Okay will do. Another point would be FSP-M multi core ram training for example.

I will mark issues with the enhancement flag.

Best Regards, Philipp

On 16.05.19 17:05, Zimmer, Vincent wrote:

Of course. Intel is open to feedback.  Near-term perhaps some of the issues you’ve observed could be posted to https://github.com/IntelFsp/FSP/issues ?



From: Zaolin [mailto:zaolin@das-labor.org]
Sent: Thursday, May 16, 2019 9:01 AM
To: Desimone, Nathaniel L <nathaniel.l.desimone@intel.com>; coreboot@coreboot.org
Subject: [coreboot] Re: Intel® FSP External Architecture Specification v2.1 Has Been Released


Hey Nate,

Would it be possible for us to influence future specifications as well.

The community experienced some issues with the overall FSP-S design and

we would like to discuss that with your team.


Best Regards,


On 16.05.19 04:36, Desimone, Nathaniel L wrote:

Hi Everyone,


We are pleased to announce that the FSP External Architecture Specification v2.1 has been posted to https://www.intel.com/fsp!




  • Dispatch Mode – A new optional FSP boot mode intended to ease integration of FSP with PI spec bootloaders. In dispatch mode, FSP-M and FSP-S are containers that expose firmware volumes (FVs) directly to the bootloader. The PEIMs in these FVs are executed directly in the context of the PEI environment provided by the bootloader. In dispatch mode, the FspMemoryInit(), FspSiliconInit(), and NotifyPhase() API’s are not used. NotifyPhase() is replaced by FSP-S containing DXE drivers that provide a native implementation of equivalent events for each of the NotifyPhase() invocations.

    Dispatch mode is entirely optional. FSP 2.1 is fully backwards compatible with FSP 2.0, all of the APIs still work the same way. We have no plans to change that. While dispatch mode is the biggest new feature, it is also largely not relevant for coreboot.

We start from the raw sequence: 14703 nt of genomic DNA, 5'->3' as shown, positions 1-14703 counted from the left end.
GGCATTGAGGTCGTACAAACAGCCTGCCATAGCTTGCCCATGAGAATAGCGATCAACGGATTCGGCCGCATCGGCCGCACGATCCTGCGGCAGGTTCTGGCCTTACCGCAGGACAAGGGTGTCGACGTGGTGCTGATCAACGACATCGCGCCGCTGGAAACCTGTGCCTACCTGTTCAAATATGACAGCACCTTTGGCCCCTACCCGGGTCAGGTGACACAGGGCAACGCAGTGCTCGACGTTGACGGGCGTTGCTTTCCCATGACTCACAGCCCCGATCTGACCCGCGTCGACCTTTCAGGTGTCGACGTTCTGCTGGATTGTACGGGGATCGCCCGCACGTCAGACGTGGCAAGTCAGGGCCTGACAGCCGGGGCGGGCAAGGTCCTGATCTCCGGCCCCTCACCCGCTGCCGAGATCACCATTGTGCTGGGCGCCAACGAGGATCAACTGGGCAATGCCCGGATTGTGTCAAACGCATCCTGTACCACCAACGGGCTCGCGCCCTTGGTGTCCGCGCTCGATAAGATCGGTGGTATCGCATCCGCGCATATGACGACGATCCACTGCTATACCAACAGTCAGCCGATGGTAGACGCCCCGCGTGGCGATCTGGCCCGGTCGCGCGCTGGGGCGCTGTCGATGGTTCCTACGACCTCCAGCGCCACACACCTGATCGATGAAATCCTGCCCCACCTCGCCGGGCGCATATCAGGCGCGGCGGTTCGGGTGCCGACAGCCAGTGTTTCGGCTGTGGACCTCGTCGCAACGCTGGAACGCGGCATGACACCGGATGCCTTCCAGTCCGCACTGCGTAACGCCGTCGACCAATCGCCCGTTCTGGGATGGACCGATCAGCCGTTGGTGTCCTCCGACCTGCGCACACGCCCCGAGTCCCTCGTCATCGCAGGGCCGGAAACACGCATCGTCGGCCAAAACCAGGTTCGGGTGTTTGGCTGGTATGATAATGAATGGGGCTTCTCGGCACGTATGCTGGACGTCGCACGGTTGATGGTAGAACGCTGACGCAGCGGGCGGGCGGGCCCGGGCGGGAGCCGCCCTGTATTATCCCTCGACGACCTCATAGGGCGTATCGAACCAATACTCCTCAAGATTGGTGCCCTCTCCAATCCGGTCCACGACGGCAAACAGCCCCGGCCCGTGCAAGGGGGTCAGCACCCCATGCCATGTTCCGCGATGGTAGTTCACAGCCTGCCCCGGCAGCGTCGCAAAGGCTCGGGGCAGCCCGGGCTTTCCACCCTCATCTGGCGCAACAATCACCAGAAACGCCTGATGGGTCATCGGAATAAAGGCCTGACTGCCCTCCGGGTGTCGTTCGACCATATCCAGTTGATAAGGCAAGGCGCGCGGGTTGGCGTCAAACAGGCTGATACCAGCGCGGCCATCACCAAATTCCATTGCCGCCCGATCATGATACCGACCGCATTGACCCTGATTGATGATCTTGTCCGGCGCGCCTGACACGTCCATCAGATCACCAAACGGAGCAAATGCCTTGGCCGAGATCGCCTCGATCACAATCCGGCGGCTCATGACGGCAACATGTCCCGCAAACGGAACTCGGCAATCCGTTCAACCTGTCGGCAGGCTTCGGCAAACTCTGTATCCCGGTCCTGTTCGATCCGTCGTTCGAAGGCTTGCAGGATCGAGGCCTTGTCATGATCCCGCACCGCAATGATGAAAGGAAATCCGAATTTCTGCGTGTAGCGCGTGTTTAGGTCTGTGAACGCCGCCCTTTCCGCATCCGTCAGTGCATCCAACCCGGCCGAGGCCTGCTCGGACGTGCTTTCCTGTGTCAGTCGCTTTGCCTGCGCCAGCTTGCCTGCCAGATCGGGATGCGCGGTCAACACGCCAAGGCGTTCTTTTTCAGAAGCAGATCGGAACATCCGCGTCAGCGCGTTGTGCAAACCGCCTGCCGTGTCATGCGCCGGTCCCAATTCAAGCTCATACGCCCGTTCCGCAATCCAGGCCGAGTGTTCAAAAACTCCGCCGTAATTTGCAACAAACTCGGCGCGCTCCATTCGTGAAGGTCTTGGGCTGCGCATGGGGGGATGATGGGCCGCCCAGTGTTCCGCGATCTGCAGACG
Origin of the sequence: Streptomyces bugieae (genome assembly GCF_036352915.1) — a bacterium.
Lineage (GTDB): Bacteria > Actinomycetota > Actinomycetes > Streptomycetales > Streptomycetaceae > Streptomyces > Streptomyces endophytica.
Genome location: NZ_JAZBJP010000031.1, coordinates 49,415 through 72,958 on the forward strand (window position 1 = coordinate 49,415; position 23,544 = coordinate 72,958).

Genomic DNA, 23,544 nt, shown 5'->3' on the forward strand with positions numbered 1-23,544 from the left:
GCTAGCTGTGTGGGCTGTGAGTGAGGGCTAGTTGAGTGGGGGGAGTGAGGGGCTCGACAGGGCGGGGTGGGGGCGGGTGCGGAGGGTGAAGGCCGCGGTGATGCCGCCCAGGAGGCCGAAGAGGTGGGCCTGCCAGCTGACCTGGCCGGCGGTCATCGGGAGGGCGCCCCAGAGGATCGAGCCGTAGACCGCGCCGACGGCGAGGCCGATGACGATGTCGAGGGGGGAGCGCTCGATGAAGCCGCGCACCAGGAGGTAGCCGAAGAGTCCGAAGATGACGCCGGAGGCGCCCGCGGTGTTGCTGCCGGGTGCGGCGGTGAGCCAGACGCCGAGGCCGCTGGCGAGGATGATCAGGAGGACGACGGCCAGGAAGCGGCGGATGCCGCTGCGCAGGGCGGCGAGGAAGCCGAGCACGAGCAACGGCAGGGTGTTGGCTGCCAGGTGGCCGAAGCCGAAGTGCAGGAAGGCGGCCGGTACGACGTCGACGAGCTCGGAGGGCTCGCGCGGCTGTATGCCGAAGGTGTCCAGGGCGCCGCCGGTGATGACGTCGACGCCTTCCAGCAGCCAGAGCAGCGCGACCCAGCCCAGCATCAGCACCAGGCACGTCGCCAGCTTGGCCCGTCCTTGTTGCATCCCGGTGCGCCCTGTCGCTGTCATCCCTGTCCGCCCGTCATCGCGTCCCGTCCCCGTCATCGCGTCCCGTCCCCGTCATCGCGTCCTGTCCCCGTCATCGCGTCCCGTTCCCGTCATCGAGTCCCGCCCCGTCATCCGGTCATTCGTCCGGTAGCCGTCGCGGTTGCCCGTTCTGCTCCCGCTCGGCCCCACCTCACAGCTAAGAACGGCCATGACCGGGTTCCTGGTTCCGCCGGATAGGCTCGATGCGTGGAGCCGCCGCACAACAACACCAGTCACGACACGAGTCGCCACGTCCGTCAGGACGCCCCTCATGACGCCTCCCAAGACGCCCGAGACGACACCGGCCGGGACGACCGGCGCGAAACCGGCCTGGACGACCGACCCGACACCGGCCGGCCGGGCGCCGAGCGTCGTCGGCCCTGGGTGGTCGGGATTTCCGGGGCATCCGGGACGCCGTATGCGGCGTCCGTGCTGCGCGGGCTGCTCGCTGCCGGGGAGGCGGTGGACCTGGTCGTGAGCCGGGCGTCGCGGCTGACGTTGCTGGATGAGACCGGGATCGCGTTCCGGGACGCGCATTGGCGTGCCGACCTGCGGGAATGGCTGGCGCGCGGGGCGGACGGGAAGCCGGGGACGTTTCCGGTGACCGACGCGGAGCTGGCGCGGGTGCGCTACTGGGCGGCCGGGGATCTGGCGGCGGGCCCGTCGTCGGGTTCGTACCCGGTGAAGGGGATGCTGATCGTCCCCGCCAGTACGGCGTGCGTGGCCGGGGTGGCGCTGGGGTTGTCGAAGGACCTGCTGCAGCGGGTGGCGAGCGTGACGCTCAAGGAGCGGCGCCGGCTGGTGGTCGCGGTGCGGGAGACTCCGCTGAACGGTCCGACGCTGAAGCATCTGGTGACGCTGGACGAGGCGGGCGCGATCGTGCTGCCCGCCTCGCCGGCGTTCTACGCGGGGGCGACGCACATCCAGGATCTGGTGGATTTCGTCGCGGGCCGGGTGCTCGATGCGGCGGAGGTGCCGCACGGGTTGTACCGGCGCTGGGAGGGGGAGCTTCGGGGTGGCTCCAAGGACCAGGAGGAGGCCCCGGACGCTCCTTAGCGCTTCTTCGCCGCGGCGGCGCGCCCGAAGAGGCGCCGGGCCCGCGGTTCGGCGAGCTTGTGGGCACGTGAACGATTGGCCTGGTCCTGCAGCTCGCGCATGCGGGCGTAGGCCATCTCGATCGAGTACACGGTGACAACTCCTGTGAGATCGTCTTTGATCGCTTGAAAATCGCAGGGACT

• More Robust Error Reporting – The current FSP 2.0 just returns an EFI_STATUS code without any context. If that status code is anything other than EFI_SUCCESS, FSP 2.0 gives very little visibility in to what specifically may be going wrong. FSP 2.1 adds the FSP_ERROR_INFO_HOB, which provides more granularity on FSP error data and will aid in the debug of error codes returned by FSP.


  • Improved Graphics Support – Starting with FSP 2.1, in addition to the EFI_PEI_GRAPHICS_INFO_HOB, FSP will now also produce the EFI_PEI_GRAPHICS_DEVICE_INFO_HOB. This enables the implementation of a generic graphics driver.


  • Improved Memory UtilizationFspMemoryInit() will now run on top of the existing bootloader stack instead of establishing it own stack. his allows the stack memory to be reused after FspMemoryInit() returns to the bootloader. After FspMemoryInit(), large amounts of DRAM will be available. So FSP will split its stack and global data at this point, since the memory pressure is gone.




AmberLakeFspBinPkg has been released on https://github.com/IntelFsp/FSP, which provides the first implementation of FSP 2.1. This FSP is backward compatible with Kaby Lake, so there should be a good amount of existing hardware available for those who are interested in trying FSP 2.1. Looking forward, our upcoming Ice Lake and Comet Lake platforms will have FSP 2.1 binaries once they are released.


Does Anything Need to Change in coreboot?


For the most part no. There are some new header structure definitions to bring in. Optionally, coreboot can now report any data provided by FSP_ERROR_INFO_HOB and a generic graphics driver can now be written leveraging EFI_PEI_GRAPHICS_DEVICE_INFO_HOB.

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